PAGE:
The Obama administration denied due process on campus. 1 of 2: @RichardAEpstein @HooverInst

Jan 13, 02:33 AM

Photo: English: Purdue University, 1904. Visible, from left to right, are: Eliza Fowler Hall auditorium (built in 1903, demolished in 1950s for the construction of Stewart Center), first Electrical Engineering Building (built in 1889, now the site of Wetherill Chemistry Laboratory), second power plant (now demolished), and Heavilon Hall II mechanical engineering building (built in 1896, demolished in 1956 when Heavilon Hall III was built).

Date circa 1904


Library of Congress square logo.png This image is available from the United States Library of Congress's Prints and Photographs division under the digital ID pan.6a04356.

This tag does not indicate the copyright status of the attached work. A normal copyright tag is still required. See Commons:Licensing for more information.

العربية | čeština | Deutsch | English | español | فارسی | suomi | français | עברית | magyar | italiano | македонски | മലയാളം | Nederlands | polski | português | português do Brasil | русский | slovenčina | slovenščina | Türkçe | українська | 中文 | 中文(简体)‎ | 中文(繁體)‎ | +/−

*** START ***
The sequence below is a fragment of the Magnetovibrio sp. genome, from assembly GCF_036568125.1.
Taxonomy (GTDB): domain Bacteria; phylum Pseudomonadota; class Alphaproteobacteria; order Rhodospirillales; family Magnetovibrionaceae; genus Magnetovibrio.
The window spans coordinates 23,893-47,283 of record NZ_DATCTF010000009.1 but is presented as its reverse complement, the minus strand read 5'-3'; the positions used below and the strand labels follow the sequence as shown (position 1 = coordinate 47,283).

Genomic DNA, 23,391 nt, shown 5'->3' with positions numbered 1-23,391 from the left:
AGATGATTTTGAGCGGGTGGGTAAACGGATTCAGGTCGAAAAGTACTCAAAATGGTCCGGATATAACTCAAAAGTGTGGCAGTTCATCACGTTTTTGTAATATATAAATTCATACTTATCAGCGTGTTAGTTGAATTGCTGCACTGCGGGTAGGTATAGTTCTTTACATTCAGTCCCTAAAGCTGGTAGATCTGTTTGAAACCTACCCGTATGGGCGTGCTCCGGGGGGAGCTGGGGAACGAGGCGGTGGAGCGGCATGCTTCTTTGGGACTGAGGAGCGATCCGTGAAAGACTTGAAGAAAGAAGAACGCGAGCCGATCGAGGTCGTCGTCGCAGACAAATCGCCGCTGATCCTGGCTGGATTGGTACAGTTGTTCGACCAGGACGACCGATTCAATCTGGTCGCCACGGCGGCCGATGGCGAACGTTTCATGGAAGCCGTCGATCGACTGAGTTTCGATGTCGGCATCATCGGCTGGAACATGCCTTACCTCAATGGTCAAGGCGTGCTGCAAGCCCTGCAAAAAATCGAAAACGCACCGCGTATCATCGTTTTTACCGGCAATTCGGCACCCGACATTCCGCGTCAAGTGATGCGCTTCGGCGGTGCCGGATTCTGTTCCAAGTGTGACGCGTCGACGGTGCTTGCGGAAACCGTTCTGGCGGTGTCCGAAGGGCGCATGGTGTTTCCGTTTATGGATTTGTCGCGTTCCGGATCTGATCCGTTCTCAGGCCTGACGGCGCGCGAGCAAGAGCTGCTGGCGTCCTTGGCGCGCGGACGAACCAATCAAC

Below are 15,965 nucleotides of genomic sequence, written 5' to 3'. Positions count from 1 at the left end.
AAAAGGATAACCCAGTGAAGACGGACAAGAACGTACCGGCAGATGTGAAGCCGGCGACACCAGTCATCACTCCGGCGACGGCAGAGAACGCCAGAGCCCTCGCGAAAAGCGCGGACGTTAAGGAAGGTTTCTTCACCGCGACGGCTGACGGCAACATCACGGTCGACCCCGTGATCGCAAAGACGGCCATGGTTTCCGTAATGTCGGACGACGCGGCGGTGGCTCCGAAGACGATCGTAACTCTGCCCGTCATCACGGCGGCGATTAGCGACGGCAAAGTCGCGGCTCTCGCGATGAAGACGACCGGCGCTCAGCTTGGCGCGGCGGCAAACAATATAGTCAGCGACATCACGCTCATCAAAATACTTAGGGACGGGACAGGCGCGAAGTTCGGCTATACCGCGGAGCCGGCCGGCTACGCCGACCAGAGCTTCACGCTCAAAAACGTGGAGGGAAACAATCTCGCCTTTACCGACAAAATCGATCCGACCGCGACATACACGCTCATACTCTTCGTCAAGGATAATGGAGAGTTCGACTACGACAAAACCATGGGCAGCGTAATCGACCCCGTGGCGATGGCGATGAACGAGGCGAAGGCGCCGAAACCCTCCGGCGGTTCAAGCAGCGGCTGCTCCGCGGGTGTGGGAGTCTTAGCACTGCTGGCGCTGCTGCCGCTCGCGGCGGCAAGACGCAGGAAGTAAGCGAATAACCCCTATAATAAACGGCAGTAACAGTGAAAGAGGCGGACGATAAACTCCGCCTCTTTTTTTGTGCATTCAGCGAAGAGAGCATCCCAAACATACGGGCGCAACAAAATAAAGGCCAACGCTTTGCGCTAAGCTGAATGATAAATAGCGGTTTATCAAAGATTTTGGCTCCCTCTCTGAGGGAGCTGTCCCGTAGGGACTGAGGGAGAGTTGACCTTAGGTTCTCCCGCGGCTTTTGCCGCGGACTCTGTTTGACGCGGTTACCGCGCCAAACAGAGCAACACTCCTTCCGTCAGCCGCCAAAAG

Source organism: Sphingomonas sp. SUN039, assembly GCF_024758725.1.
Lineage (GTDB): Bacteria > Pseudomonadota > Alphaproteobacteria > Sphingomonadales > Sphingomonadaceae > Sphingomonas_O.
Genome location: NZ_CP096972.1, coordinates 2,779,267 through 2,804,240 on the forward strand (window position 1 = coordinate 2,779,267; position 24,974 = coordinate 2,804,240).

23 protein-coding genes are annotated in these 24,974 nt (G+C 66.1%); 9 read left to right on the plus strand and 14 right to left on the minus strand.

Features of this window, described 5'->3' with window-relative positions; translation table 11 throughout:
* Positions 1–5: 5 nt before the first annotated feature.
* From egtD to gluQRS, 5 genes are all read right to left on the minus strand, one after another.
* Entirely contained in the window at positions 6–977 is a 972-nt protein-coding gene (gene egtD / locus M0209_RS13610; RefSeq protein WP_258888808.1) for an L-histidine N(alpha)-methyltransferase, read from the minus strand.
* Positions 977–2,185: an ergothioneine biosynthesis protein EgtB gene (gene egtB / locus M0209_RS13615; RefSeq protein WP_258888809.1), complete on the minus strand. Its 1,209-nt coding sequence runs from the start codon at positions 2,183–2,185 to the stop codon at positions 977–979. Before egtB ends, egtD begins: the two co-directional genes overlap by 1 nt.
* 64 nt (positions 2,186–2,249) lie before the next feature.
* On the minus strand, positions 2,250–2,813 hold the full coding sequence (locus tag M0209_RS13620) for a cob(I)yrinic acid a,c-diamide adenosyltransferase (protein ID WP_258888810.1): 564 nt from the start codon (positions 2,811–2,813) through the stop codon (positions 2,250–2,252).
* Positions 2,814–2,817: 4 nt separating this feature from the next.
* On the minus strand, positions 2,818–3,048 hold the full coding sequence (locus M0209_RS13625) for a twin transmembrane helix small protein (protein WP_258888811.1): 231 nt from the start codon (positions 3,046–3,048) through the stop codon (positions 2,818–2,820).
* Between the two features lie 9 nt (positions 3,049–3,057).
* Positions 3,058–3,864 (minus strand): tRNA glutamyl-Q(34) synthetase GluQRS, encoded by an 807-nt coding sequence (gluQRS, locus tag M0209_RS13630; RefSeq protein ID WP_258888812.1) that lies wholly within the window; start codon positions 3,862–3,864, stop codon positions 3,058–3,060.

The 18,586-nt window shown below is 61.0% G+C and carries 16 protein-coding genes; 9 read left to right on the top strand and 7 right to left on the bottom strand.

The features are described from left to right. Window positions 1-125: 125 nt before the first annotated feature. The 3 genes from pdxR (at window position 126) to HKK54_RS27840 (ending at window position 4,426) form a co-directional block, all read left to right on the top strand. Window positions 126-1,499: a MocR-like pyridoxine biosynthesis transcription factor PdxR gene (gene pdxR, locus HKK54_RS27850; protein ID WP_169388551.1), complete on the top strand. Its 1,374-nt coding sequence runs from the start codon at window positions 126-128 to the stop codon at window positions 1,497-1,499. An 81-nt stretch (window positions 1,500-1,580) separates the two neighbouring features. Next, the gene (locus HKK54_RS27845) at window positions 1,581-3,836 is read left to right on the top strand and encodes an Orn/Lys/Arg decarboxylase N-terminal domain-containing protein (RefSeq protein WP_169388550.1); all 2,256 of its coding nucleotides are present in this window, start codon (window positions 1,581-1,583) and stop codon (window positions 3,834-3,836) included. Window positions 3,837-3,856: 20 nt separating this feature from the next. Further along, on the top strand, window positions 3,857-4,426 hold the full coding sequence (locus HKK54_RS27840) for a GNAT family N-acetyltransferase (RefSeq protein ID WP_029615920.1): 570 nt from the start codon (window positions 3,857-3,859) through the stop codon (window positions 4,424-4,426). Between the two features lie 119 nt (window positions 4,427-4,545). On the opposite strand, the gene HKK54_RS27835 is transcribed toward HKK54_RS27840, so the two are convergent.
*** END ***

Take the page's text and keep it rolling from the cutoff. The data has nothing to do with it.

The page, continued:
Author Orion Lawrence Foster


Public domain This work is in the public domain in the United States 

The Obama administration denied due process on campus. 1 of 2: @RichardAEpstein @HooverInst

Last week, the Office for Civil Rights in the Department of Education (DOE) withdrew the Obama administration’s Dear Colleague Letter of 2011. The letter had outlined a set of procedures that all educational institutions receiving federal funds—under Title IX of the 1972 Civil Rights Act—must use to “investigate, adjudicate, and resolve allegations of student-on-student sexual misconduct.” The Obama rules had required that sexual misconduct cases be tried under a “preponderance of the evidence” standard instead of the higher standard of “clear and convincing evidence,” which are traditionally used in such cases. The DOE’s recent reversal of policy under Betsy DeVos rests on the correct conviction that the regulations set forth in the letter violate the procedural due process of the accused students…